A Better Mousetrap

What should a GTD application look like? Let’s attempt to answer this question by applying a systems approach, deriving functional requirements from David Allen’s writings.

Consider first what happens when an item — I will call it an artifact — is retrieved from the inbox for processing. Allen sums up the imputation of meaning to the artifact in a single question, “What is it?” And, to borrow one of Allen’s super-simplistic examples, assume the artifact is a mailer for an upcoming stage performance that you’ve been wanting to see. Any good GTD practitioner will tell you that it is time to identify the next physical action required to move toward seeing that show, right? The underlying assumption here is that a you’ve actually committed to attending a performance, the decision-making process taken for granted. Here are some questions that may have contributed to the committment:

  • Why am I considering this committment? What’s to gain? To lose?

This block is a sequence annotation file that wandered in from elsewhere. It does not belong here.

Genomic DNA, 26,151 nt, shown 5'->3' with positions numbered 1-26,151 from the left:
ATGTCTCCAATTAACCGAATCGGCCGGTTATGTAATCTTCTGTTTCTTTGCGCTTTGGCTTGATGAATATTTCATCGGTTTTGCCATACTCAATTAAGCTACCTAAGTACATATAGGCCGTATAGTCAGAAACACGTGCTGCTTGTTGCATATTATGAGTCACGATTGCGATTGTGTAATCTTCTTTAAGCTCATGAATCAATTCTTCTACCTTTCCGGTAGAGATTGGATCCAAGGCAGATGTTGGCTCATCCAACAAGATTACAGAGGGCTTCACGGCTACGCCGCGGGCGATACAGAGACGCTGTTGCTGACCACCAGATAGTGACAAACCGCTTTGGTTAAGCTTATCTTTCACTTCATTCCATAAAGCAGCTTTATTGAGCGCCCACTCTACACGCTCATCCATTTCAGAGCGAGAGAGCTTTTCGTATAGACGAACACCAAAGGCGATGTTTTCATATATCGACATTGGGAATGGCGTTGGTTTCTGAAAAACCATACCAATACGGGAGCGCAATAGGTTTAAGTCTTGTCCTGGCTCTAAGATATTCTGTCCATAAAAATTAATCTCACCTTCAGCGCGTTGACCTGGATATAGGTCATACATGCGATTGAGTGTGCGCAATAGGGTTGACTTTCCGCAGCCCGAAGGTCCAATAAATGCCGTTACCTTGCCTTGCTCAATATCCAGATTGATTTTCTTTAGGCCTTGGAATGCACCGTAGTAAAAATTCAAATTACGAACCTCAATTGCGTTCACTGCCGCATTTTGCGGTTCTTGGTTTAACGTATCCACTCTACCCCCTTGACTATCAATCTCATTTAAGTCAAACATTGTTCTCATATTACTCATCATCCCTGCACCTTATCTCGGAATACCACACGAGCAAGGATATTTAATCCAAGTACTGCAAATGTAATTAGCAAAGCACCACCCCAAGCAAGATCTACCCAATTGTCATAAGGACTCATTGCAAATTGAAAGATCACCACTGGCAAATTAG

• Am I available or do I have a prior commitment to honor?
  • Who should I invite? Are they available as well?
  • What will it cost? Is it a good deal? How will this affect the budget?

Notice how these same questions could be asked with respect to any potential commitment. Answering the first question is a cognitive expression of desired outcome and the other questions concern generic constraints: time, people, money. Capturing the considerations made regarding this decision may prove useful if the commitment must be renegotiated or broken at a later time.